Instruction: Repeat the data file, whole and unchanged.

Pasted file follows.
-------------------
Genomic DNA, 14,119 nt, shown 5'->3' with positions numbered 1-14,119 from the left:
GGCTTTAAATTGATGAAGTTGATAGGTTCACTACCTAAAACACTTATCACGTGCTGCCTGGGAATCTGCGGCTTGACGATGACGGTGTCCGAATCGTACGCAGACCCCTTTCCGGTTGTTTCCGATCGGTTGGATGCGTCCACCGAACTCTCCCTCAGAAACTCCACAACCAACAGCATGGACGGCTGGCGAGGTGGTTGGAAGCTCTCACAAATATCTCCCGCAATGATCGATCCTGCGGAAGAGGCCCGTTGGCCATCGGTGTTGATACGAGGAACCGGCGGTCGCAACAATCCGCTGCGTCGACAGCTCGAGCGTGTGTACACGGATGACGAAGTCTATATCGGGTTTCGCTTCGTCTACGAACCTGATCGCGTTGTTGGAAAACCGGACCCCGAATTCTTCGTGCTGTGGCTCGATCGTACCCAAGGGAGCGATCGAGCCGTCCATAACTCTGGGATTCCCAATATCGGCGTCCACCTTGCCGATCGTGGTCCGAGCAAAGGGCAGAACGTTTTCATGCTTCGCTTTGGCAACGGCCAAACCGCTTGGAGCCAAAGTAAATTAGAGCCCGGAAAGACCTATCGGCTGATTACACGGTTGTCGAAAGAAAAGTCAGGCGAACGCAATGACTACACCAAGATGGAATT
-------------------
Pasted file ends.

Genomic DNA, 14,119 nt, shown 5'->3' with positions numbered 1-14,119 from the left:
GGCTTTAAATTGATGAAGTTGATAGGTTCACTACCTAAAACACTTATCACGTGCTGCCTGGGAATCTGCGGCTTGACGATGACGGTGTCCGAATCGTACGCAGACCCCTTTCCGGTTGTTTCCGATCGGTTGGATGCGTCCACCGAACTCTCCCTCAGAAACTCCACAACCAACAGCATGGACGGCTGGCGAGGTGGTTGGAAGCTCTCACAAATATCTCCCGCAATGATCGATCCTGCGGAAGAGGCCCGTTGGCCATCGGTGTTGATACGAGGAACCGGCGGTCGCAACAATCCGCTGCGTCGACAGCTCGAGCGTGTGTACACGGATGACGAAGTCTATATCGGGTTTCGCTTCGTCTACGAACCTGATCGCGTTGTTGGAAAACCGGACCCCGAATTCTTCGTGCTGTGGCTCGATCGTACCCAAGGGAGCGATCGAGCCGTCCATAACTCTGGGATTCCCAATATCGGCGTCCACCTTGCCGATCGTGGTCCGAGCAAAGGGCAGAACGTTTTCATGCTTCGCTTTGGCAACGGCCAAACCGCTTGGAGCCAAAGTAAATTAGAGCCCGGAAAGACCTATCGGCTGATTACACGGTTGTCGAAAGAAAAGTCAGGCGAACGCAATGACTACACCAAGATGGAATT